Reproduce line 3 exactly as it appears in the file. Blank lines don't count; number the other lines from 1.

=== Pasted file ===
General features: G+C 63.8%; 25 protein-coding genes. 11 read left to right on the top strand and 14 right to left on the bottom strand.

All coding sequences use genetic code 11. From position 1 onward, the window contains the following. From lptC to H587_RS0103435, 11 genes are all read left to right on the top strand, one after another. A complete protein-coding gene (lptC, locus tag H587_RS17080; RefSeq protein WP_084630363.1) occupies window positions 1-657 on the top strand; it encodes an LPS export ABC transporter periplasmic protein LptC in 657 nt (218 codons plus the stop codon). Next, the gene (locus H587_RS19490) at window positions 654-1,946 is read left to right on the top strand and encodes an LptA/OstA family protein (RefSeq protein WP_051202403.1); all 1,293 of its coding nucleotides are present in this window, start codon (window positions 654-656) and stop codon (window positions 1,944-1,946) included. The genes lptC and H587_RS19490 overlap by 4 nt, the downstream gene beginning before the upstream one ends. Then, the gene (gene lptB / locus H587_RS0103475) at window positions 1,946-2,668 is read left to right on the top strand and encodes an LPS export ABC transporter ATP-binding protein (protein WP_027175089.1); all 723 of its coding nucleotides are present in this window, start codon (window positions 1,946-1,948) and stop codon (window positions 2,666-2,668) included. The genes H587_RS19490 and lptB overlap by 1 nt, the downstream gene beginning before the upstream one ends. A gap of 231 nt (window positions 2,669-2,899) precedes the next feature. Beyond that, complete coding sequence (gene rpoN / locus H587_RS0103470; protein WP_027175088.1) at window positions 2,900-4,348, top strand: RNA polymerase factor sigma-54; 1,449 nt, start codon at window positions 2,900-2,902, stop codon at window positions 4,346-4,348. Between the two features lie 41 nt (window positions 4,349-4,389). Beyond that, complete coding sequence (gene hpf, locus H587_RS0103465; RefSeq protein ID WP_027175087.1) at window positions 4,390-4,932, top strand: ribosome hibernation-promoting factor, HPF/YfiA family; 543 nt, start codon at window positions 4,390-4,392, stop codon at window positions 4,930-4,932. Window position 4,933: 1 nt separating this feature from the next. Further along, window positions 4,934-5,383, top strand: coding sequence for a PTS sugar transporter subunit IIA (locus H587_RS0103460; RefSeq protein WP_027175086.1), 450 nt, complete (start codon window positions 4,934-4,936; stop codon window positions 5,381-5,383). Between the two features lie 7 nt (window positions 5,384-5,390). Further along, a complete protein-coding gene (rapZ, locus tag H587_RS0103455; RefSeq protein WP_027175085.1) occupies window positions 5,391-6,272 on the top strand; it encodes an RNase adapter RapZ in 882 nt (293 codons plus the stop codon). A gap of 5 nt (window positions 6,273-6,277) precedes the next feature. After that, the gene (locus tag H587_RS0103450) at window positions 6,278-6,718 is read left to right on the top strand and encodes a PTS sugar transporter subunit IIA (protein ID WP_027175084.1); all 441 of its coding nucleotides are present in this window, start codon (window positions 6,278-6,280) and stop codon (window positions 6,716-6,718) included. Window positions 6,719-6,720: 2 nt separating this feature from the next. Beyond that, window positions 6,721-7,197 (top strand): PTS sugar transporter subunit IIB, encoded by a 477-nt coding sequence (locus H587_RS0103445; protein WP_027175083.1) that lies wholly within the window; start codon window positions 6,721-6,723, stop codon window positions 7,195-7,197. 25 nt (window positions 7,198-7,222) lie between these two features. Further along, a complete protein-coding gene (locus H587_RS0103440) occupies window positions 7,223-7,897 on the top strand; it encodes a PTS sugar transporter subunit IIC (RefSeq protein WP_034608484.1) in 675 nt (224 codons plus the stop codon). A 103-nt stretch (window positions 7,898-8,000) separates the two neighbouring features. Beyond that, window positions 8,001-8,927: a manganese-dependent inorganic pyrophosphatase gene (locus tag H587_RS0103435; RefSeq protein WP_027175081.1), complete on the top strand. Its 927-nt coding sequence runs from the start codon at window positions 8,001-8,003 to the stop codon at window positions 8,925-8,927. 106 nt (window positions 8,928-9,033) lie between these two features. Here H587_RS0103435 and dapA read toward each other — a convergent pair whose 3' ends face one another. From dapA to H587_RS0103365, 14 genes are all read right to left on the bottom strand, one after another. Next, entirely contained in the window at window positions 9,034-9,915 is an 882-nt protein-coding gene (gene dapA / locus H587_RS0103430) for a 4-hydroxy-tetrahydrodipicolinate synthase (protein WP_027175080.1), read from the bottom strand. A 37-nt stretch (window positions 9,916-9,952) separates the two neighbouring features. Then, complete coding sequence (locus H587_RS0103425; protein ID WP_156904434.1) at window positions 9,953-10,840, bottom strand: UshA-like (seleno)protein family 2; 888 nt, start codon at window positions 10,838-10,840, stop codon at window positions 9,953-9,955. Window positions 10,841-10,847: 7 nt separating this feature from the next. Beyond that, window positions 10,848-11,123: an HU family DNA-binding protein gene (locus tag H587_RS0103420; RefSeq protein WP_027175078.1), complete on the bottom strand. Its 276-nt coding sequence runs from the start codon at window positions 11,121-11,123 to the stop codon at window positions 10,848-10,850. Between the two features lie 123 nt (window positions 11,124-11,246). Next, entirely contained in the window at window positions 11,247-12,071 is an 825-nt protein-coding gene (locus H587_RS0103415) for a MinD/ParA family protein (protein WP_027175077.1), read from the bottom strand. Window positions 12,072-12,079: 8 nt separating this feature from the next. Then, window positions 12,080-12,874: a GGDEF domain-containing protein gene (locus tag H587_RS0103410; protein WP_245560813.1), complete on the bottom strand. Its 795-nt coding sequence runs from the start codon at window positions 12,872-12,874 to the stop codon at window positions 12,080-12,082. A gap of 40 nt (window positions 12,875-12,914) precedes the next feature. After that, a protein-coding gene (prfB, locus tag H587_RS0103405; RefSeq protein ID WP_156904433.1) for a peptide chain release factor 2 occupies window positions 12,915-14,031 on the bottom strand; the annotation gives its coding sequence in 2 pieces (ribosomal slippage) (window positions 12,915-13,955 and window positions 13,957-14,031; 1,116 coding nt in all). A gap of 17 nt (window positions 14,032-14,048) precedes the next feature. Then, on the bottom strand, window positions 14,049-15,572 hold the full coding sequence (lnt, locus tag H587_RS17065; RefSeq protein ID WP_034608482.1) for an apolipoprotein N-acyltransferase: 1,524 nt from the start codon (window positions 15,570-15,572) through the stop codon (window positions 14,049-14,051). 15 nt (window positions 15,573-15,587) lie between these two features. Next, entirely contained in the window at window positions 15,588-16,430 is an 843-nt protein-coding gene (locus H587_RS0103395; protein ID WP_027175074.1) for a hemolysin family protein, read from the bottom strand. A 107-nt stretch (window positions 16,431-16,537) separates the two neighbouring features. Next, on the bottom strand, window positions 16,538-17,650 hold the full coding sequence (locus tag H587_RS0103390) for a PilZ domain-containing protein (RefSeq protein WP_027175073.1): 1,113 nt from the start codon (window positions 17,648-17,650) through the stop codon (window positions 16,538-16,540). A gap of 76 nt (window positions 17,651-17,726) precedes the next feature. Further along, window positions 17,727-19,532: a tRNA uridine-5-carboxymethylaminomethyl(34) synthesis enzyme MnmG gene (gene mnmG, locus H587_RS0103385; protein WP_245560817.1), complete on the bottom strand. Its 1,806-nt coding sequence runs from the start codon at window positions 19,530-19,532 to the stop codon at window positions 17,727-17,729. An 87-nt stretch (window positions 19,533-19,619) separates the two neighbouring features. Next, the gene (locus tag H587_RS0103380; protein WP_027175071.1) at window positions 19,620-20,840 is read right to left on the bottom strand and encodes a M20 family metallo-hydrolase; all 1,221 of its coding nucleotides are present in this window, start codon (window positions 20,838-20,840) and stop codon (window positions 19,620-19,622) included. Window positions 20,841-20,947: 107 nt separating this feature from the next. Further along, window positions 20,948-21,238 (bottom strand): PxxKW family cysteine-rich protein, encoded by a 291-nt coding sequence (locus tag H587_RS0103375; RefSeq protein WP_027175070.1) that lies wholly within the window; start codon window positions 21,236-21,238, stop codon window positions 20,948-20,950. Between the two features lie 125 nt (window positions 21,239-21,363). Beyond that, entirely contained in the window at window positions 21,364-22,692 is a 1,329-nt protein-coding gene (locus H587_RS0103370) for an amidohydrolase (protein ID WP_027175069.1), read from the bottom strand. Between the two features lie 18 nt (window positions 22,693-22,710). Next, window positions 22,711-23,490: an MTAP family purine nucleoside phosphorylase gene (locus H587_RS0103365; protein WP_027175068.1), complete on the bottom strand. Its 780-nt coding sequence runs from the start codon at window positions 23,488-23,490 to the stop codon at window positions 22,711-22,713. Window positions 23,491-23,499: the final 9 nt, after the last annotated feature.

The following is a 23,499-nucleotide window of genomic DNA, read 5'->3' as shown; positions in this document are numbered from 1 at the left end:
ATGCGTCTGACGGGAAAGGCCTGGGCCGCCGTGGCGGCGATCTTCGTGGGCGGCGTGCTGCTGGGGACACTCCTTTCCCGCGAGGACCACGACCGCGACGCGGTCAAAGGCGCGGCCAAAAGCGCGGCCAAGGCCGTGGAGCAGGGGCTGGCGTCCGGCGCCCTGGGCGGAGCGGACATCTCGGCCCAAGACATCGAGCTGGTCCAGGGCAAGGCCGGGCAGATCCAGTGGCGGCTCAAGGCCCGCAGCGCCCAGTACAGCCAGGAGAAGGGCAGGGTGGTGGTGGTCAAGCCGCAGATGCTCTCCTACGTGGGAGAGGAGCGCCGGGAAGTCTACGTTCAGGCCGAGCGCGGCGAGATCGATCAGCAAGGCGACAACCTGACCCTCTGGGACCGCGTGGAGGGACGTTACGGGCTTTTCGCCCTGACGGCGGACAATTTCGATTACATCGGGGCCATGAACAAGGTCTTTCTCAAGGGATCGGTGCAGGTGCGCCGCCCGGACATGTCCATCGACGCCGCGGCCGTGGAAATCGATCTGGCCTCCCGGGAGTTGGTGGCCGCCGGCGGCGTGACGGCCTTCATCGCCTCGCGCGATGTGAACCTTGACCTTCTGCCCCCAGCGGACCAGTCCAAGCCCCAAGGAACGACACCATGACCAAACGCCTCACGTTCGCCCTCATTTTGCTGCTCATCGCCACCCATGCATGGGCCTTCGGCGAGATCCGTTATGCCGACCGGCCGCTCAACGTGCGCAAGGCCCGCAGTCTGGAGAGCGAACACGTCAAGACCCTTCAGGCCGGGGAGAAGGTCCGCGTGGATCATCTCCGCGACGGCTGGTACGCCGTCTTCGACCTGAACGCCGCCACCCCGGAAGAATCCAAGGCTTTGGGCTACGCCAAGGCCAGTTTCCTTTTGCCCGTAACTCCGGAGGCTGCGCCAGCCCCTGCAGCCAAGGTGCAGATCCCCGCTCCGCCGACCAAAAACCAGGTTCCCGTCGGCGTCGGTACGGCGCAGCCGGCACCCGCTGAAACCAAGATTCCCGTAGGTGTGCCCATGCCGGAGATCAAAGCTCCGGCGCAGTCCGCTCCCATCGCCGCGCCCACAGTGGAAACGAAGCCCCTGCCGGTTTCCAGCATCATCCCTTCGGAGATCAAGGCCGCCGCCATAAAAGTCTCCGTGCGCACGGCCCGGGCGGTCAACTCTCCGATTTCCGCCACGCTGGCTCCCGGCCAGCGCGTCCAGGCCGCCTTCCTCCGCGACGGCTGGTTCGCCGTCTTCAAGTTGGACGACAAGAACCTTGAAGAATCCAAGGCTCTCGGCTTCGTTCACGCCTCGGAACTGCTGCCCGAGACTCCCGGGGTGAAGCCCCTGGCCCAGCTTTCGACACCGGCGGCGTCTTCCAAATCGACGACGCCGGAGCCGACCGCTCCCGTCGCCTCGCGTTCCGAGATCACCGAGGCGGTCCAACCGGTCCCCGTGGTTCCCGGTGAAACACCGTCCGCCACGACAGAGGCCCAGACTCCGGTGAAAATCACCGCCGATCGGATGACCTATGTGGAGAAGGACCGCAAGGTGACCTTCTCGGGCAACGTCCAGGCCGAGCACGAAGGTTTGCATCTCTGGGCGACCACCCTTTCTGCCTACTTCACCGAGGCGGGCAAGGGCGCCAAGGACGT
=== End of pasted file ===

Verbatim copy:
The following is a 23,499-nucleotide window of genomic DNA, read 5'->3' as shown; positions in this document are numbered from 1 at the left end: